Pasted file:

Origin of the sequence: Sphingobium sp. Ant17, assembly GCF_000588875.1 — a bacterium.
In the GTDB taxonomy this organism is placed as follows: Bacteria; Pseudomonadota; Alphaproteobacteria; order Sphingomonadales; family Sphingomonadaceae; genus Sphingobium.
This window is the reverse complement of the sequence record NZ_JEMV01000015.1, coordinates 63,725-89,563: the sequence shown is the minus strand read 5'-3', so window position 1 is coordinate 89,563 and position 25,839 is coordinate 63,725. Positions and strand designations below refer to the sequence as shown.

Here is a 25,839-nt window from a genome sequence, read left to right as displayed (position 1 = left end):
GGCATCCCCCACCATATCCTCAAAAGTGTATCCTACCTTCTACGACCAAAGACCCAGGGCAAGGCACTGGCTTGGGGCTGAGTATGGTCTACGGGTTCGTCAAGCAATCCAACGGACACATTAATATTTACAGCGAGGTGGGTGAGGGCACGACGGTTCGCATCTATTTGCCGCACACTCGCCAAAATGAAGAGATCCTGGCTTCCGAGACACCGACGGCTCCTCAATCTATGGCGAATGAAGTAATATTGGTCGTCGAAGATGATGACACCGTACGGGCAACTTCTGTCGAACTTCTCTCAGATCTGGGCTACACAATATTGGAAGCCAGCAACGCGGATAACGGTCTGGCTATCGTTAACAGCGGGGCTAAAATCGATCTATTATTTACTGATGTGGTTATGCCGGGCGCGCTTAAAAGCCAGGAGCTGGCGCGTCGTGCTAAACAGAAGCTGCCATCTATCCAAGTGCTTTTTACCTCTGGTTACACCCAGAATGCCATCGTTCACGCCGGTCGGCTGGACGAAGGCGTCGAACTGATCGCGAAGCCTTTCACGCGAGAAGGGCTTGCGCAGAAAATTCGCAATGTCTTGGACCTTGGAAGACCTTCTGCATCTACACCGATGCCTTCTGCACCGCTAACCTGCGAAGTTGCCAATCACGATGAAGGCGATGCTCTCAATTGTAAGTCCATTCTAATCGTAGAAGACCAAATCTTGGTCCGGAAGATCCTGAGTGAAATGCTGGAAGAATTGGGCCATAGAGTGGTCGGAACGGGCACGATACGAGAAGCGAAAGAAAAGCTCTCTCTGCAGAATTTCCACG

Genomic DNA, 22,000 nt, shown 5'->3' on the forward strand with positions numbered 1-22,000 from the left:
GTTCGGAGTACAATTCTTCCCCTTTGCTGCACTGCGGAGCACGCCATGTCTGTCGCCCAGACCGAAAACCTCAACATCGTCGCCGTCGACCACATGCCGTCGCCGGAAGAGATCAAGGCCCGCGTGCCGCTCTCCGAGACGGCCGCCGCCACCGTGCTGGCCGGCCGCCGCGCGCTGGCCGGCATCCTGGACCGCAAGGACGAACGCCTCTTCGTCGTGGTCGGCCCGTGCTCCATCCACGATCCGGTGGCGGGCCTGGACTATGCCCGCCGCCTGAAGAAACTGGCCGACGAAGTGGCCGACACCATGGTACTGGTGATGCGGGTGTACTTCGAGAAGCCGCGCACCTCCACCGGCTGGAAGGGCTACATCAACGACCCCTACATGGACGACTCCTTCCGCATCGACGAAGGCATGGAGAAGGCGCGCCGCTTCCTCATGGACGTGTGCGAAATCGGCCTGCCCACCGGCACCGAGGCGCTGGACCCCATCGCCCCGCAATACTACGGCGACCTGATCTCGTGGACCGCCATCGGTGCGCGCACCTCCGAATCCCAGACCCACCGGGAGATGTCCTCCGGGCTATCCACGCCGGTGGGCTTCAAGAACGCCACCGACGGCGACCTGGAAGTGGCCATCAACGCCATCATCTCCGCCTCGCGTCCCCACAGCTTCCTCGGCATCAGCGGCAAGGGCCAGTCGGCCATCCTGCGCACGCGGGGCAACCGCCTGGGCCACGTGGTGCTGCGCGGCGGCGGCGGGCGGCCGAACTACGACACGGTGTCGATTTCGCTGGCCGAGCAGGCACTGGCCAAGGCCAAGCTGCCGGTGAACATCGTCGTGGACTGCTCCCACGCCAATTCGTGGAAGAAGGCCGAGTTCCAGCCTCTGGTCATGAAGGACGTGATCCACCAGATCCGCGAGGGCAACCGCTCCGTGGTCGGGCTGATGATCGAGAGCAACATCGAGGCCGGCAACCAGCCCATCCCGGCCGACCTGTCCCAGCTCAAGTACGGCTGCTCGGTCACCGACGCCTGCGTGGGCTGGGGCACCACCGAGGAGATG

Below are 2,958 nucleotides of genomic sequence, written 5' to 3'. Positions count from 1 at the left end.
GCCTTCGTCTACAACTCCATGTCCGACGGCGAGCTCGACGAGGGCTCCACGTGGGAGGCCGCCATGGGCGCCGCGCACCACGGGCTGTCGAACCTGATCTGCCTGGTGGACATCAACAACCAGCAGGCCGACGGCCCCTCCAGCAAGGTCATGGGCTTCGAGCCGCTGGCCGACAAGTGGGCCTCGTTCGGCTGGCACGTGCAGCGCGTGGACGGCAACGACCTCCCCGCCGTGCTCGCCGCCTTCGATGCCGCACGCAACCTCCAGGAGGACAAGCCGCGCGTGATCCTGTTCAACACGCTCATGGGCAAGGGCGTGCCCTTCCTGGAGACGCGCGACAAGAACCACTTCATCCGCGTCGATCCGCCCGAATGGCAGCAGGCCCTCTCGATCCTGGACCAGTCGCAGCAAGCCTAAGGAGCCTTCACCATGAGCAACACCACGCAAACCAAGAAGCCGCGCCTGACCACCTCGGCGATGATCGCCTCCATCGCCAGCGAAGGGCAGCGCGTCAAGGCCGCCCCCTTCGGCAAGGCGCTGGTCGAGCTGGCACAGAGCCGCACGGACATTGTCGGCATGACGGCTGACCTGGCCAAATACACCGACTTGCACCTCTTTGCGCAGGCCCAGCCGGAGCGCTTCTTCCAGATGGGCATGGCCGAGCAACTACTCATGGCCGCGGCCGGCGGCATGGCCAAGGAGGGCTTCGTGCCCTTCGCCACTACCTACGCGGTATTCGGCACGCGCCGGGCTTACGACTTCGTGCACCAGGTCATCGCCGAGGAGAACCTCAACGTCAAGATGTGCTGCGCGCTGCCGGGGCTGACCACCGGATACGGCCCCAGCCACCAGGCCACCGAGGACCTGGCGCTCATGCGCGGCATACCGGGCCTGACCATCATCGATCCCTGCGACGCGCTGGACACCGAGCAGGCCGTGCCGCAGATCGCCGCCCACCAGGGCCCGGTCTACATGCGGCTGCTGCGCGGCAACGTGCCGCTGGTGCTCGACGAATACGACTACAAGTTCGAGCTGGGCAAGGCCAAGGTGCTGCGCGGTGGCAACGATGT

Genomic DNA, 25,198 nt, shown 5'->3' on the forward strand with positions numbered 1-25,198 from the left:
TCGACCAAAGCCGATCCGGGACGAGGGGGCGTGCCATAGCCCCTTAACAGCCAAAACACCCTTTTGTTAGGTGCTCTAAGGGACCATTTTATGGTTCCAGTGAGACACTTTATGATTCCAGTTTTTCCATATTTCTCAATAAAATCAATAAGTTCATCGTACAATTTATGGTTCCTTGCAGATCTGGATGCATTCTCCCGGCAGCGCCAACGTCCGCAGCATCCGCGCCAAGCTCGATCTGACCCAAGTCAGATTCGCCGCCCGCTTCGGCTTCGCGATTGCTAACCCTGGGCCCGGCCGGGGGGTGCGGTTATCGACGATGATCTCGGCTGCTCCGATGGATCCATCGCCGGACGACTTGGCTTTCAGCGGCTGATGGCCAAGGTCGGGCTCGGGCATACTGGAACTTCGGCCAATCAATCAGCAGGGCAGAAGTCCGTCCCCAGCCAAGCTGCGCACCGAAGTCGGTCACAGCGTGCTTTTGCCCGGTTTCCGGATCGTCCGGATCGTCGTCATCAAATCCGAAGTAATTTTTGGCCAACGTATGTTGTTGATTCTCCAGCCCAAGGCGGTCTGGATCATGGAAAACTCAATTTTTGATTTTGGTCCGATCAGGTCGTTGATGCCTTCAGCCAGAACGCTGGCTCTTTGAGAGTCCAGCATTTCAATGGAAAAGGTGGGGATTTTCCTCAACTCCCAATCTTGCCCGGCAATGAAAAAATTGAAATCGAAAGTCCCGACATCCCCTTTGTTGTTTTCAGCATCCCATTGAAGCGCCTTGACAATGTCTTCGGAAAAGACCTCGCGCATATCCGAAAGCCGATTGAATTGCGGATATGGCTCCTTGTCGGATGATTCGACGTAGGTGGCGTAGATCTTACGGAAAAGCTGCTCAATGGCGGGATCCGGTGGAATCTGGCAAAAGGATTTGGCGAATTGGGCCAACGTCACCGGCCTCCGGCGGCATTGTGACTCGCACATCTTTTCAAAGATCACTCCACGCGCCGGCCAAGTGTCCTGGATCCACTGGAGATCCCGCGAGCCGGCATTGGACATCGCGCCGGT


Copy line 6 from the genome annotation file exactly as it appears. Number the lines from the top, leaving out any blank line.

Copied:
Genomic DNA, 22,000 nt, shown 5'->3' on the forward strand with positions numbered 1-22,000 from the left: